Summer 2003

  • Summer 2003

     Buy this issue $19.75

In this issue

  • The art of seduction

    The distraught young widow sought my help after suddenly finding herself in charge of her late husband's global shipping empire. As she rushed anxiously toward my desk, I couldn't help noticing that, beneath her coat, she was wearing nothing but a bra and panties.

  • Summer 2003 Toolbox

    The inheritor's journey

    Navigating the Dark Side of Wealth:
    A Life Guide for Inheritors

    By Thayer Cheatham Willis
    New Concord Press, Portland, Ore., 2003
    201 pp., $25

    Reviewed by Dennis T. Jaffe

  • 'Entrepreneering' your family firm

    The failure rate of family firms—fewer than 12% survive to the third generation—dismays many entrepreneurs. Yet even the biggest non-family firms are no safer from the Grim Reaper. Some 70% of the original 1955 Fortune 500 companies are gone today, barely two generations later.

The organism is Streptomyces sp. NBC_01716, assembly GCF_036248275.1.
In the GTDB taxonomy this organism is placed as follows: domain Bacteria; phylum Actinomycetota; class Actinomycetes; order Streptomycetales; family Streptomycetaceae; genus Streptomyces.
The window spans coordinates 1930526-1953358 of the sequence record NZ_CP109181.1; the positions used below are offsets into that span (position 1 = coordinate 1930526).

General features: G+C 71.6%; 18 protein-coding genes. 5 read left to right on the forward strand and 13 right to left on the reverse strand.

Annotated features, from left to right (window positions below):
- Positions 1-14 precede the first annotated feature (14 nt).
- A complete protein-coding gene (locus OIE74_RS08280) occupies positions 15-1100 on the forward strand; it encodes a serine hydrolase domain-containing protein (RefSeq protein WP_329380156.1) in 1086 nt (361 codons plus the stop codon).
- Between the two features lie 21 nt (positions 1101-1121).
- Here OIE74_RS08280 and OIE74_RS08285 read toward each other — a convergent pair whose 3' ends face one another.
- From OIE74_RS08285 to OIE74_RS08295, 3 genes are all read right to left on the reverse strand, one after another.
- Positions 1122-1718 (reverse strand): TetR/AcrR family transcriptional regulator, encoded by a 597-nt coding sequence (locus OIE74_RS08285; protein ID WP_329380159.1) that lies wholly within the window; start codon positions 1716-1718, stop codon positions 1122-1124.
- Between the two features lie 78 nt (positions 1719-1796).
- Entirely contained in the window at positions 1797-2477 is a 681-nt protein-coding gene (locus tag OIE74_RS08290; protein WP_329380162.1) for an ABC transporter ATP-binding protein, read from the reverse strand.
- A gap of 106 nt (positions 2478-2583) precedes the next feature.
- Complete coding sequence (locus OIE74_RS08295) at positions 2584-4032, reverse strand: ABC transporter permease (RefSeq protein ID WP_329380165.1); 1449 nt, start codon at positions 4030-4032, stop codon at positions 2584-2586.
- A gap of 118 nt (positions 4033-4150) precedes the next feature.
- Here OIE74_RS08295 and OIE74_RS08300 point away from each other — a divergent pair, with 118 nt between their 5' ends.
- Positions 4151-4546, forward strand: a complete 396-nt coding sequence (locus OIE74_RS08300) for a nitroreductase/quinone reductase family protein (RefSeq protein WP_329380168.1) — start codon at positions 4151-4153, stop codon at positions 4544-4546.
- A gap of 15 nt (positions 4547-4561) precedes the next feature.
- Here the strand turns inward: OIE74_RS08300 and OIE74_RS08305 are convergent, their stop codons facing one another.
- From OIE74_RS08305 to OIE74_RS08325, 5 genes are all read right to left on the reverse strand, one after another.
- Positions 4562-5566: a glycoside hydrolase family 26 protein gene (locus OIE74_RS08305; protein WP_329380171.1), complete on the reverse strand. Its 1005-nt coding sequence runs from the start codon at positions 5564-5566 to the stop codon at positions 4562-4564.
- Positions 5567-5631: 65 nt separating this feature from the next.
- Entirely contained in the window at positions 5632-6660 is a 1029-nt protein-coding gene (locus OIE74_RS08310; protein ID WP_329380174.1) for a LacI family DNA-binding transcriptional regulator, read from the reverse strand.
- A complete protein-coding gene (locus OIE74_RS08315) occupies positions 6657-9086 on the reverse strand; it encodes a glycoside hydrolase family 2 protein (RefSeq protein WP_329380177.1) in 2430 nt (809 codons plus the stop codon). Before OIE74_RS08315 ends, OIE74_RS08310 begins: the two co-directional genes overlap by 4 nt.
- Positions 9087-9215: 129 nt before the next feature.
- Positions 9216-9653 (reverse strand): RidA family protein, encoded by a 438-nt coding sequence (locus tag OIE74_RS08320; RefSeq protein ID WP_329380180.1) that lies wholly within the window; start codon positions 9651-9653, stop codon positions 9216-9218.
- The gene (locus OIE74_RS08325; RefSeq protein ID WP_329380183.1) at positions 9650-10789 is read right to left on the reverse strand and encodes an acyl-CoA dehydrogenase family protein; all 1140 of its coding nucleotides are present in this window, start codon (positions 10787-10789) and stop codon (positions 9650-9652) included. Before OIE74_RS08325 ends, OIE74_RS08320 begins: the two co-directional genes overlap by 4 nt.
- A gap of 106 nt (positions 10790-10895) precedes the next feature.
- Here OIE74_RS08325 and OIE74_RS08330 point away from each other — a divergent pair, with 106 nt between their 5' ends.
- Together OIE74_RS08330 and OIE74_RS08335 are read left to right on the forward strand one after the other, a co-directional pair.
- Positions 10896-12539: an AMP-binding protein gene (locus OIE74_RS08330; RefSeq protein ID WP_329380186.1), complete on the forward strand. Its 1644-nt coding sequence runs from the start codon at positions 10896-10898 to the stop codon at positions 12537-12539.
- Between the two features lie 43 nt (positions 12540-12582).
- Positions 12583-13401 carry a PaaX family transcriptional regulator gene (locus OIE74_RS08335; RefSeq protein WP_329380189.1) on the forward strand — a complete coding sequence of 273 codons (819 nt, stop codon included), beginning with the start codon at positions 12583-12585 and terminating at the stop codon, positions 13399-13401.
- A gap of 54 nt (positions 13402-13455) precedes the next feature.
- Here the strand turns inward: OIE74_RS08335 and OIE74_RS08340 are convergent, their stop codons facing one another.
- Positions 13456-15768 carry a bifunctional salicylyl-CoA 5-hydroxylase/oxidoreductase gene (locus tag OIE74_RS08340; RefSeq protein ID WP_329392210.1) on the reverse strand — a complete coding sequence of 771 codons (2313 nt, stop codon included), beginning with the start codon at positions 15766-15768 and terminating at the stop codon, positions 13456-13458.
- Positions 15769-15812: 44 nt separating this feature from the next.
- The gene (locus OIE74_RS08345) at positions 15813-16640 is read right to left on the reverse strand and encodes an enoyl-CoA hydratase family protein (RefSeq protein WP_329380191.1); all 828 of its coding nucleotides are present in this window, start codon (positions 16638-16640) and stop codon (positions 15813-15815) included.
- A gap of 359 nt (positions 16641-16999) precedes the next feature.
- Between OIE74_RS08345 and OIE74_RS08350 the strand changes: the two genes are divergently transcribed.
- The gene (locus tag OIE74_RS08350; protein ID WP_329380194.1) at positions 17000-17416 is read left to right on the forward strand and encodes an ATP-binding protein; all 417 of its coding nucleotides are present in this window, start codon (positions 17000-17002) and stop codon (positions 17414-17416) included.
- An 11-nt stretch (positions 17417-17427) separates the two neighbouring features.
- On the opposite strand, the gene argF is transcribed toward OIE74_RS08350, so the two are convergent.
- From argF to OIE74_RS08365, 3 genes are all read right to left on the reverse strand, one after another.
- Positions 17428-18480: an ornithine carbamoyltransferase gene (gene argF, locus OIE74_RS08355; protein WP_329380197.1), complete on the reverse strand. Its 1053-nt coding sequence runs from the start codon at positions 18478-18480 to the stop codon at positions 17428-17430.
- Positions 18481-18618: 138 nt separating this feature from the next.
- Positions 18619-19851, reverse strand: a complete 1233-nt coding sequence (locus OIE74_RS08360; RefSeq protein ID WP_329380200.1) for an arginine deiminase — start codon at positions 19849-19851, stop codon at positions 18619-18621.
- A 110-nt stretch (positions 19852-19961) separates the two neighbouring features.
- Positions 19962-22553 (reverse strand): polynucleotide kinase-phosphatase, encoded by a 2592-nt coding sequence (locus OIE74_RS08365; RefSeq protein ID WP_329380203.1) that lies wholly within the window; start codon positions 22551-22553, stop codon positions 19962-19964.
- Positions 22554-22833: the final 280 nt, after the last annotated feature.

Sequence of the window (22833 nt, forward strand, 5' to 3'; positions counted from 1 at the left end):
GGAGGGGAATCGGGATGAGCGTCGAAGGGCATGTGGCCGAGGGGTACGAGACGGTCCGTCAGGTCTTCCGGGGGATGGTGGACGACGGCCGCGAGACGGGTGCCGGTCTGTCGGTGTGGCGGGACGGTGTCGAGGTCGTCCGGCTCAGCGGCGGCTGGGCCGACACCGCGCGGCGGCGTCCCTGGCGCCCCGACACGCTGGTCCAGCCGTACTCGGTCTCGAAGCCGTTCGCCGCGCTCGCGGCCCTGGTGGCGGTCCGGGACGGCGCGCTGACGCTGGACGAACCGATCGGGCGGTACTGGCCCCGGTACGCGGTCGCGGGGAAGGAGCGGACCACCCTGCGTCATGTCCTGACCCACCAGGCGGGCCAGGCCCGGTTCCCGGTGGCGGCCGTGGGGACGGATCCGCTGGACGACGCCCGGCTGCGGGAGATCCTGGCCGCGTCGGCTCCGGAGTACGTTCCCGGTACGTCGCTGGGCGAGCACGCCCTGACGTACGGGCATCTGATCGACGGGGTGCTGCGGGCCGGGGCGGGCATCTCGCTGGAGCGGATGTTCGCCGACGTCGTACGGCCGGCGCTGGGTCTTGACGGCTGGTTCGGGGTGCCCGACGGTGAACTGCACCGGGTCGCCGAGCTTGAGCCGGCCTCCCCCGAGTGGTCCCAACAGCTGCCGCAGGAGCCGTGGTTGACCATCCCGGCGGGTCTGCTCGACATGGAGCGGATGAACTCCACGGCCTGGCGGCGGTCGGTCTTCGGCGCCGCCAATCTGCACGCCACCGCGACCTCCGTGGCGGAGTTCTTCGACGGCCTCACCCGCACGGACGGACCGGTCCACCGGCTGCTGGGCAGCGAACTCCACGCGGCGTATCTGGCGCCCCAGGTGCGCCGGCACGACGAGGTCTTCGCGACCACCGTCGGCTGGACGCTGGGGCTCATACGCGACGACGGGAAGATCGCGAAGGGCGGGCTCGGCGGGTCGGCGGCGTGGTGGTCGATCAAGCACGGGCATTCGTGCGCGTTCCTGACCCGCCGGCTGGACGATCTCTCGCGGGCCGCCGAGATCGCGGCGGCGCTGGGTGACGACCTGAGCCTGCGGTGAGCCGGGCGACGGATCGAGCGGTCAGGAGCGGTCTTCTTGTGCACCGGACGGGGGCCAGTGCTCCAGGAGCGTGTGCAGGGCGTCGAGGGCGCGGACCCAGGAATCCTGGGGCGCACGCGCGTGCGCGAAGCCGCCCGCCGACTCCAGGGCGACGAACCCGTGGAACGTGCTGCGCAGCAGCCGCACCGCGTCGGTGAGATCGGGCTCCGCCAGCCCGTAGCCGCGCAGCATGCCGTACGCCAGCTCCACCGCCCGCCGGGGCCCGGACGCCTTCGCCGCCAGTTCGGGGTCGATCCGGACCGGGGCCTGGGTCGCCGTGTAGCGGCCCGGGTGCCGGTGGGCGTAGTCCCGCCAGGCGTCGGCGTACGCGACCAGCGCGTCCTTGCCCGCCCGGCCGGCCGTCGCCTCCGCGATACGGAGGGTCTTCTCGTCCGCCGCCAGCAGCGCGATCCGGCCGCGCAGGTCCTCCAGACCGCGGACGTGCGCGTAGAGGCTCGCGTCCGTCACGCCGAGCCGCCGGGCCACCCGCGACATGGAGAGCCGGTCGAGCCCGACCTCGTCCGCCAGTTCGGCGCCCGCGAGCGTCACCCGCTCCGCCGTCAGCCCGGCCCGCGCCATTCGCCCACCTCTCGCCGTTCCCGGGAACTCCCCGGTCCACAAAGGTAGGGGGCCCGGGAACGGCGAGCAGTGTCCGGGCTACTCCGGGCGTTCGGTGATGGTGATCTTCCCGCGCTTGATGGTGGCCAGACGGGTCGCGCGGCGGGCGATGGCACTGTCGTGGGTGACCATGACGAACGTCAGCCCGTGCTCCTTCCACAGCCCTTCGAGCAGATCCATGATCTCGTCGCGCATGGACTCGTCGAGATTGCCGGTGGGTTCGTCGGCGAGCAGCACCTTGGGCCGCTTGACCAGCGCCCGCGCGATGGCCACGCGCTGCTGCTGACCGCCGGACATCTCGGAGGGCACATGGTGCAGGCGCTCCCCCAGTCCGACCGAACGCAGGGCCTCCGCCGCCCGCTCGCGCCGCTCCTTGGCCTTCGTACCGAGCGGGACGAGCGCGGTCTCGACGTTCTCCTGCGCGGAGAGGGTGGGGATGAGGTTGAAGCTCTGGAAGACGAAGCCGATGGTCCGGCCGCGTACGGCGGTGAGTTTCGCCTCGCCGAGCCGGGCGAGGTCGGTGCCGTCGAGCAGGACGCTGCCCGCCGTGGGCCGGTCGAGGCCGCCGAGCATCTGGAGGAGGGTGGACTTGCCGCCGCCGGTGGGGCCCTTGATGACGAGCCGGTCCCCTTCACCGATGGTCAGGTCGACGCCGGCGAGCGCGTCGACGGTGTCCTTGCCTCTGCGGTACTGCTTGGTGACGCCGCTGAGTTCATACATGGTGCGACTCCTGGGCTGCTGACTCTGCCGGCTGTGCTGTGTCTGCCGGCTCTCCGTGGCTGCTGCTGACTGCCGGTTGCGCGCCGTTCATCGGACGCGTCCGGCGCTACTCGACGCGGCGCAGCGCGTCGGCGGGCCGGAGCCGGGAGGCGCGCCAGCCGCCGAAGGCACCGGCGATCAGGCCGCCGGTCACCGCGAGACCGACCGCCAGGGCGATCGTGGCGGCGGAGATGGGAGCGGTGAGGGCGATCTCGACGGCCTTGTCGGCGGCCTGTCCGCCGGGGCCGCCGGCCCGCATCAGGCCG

All companies, like their human founders, follow a predictable life cycle:

  • Fronting for my husband

    The man from the restaurant consulting firm walked into my office, where I sat hunched over my desk. He hesitated for a moment, then asked to meet with Courtney.

    “That's me,” I said.

    As I glanced over his paperwork, which he had slid across my desk, I felt him staring at me.

    “So,” he said slowly. “You own the restaurant?”

    I didn't look up. “Yup.”

    “With your family?” he inquired. I raised my eyes with a look that would have killed any reasonably intelligent man who had ever encountered an angry woman.

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